“We’ve been finding that a lot of where we can help and bring those down for companies is our fast turnaround times. Three to four weeks is our standard, whereas industry [standard] is anywhere from about six to 10. We’ve now got quite a few leads to follow up – we’ve not done a lot of shows so brand awareness is key.”

Denmaur Paper Media marketing and sustainability director Danny Doogan was at the show with Delipac, whose plastic-free food and drink packaging products Denmaur exclusively stocks in the UK.

He told Printweek that Delipac had enjoyed a busy show, particularly on the first day and that one of the major trends of the event this year was “sustainability on every stand - there’s a lot more knowledge about sustainability”.

“This show works well because of the innovation part, there’s more eagerness and – in some cases – almost a frantic eagerness to look for these kinds of products. People want to get out of single-use plastic.”

Doogan said Delipac products are popular in the takeaway and fast-food area, but that with its sustainability benefits, it had also started to be used at major music and sporting events and festivals. Delipac claims it is also the only manufacturer of UKCA mark pint and half-pint paper cups.

A lunchtime session yesterday, part 2 of the Big Responsibility Debate, gave an overview on the new legislative measures set to come into force that will impact the packaging sector over the coming years and asked three experts how they were addressing these challenges.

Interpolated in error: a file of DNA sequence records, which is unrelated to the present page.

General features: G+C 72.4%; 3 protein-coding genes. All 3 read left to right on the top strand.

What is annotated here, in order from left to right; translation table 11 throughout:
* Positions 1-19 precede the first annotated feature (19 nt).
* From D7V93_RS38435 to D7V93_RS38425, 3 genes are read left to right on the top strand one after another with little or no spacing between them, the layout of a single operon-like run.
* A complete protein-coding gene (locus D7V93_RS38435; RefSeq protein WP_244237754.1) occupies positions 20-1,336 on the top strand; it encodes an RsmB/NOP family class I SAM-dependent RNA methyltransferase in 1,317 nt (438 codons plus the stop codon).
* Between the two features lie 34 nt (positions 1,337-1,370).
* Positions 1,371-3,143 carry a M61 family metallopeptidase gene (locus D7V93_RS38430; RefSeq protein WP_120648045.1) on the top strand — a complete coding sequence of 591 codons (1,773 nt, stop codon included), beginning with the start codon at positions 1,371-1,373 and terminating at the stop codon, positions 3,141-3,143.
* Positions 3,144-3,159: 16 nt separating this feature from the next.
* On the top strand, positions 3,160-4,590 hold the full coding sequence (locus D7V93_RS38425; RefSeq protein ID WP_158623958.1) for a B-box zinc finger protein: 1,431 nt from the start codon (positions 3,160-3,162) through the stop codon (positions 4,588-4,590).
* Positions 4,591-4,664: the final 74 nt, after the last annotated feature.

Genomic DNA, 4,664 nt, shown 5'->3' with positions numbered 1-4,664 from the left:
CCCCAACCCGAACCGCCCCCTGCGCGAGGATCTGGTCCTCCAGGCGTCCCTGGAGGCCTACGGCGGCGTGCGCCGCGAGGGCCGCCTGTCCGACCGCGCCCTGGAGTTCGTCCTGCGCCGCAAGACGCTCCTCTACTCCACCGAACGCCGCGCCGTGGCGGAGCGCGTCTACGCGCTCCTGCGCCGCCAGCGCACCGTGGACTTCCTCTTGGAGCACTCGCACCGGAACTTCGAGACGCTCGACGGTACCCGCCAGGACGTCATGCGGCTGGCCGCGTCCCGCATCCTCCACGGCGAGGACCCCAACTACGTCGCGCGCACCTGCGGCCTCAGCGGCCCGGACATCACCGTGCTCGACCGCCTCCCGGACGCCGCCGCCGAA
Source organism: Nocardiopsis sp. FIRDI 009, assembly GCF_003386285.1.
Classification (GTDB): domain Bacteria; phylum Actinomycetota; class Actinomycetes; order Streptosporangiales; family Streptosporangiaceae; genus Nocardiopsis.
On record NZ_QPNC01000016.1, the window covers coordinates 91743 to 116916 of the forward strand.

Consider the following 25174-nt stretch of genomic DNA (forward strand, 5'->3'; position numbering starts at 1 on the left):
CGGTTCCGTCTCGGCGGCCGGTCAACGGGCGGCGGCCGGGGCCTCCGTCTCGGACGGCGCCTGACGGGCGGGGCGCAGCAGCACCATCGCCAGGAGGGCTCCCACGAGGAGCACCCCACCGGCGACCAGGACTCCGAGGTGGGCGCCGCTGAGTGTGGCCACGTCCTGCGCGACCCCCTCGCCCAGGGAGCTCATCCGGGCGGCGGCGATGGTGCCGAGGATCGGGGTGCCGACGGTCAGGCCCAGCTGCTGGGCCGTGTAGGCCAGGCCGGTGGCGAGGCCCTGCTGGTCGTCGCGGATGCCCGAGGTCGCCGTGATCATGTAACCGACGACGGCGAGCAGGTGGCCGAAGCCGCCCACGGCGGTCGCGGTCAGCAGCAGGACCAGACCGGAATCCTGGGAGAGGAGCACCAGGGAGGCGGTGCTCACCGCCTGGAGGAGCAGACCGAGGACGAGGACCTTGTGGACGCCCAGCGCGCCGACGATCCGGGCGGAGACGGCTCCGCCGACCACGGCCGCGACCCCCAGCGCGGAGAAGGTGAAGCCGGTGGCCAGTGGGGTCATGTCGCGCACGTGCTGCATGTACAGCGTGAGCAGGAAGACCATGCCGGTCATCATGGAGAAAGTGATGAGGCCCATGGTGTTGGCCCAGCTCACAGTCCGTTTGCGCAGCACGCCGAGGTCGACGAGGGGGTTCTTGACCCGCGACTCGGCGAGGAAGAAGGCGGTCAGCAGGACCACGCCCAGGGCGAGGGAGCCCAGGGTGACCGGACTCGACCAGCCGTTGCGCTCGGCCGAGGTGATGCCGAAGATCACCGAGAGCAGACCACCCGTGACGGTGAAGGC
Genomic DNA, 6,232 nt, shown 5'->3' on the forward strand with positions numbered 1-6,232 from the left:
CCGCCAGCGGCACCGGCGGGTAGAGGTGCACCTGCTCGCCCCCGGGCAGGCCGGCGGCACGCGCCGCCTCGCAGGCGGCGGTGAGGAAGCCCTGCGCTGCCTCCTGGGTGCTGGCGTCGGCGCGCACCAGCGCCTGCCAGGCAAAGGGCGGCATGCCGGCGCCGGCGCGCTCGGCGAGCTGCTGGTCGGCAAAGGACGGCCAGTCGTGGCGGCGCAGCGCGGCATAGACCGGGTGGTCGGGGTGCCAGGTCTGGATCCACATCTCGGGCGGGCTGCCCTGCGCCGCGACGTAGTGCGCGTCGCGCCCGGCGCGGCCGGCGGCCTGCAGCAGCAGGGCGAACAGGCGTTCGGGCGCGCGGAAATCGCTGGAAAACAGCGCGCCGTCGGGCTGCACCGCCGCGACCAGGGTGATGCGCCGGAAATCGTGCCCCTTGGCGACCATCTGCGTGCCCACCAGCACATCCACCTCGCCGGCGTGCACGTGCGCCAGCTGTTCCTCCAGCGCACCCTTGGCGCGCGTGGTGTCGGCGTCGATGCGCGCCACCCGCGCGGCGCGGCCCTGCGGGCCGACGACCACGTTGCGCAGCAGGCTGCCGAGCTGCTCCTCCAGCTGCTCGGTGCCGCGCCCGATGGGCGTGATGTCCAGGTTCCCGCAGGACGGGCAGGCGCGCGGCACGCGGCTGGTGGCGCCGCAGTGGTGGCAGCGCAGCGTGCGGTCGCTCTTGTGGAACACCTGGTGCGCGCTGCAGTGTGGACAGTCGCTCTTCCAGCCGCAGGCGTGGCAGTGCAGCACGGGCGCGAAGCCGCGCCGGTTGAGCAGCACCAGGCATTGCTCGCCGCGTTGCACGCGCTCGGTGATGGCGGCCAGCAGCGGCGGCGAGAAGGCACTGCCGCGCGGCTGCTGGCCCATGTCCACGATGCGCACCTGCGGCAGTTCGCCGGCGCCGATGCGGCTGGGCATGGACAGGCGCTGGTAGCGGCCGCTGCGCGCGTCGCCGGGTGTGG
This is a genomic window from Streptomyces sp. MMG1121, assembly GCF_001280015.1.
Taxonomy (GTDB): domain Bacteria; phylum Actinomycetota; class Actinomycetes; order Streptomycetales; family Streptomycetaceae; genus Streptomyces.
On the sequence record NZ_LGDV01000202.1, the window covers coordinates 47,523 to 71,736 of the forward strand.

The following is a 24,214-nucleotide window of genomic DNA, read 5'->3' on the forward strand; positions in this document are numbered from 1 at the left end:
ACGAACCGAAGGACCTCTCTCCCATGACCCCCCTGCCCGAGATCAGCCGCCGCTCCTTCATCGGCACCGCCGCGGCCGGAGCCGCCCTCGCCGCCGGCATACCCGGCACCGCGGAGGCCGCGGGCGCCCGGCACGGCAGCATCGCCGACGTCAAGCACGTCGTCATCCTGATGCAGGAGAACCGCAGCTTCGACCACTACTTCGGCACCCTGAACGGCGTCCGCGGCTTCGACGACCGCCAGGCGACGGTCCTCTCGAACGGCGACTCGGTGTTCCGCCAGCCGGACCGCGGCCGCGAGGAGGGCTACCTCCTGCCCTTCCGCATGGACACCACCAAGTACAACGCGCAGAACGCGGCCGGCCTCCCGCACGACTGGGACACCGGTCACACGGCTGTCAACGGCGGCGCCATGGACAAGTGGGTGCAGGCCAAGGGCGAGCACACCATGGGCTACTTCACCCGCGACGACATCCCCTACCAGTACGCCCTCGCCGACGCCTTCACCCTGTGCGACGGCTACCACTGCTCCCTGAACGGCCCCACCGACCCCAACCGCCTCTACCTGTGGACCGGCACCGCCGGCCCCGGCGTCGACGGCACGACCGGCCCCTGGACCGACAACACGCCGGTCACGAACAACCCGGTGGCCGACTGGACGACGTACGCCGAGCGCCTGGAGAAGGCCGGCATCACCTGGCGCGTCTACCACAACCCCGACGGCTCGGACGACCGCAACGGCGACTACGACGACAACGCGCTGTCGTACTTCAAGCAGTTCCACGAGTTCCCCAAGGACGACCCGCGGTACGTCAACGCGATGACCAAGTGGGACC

Chair of the session, Jane Bevis, executive chair at OPRL, said: “Some of you will have been caught by the plastics tax that came in 11 months ago, and HMRC are still trying to work out what the rules are in some areas. Some of you will have been caught by the number of products and bans that are coming in, things like stirrers, plastic straws and the like, some of you will now be thinking about what it is you should be doing to comply with the new data requirements that came out in December – you’ve got to make your first return by July this year.

She added: “Some of you will be working towards what you need to do for a DRS [Deposit Return Scheme] launch in Scotland this August, and of course, 1 April next year we’ve got EPR [Extended Producer Responsibility] taking effect, so that’s quite a big scale list.”

Also commenting on one of the major issues for the sector that came as a reaction to the release of documentary series Blue Planet II in 2017, which threw plastic packaging into public focus, Bevis said: “Since Blue Planet, and the whole demonisation of plastic, a lot of people have moved out of actually readily recyclable plastic packaging into materials and formats that in reality aren’t recyclable. Actually they’re going to have to rethink those decisions.”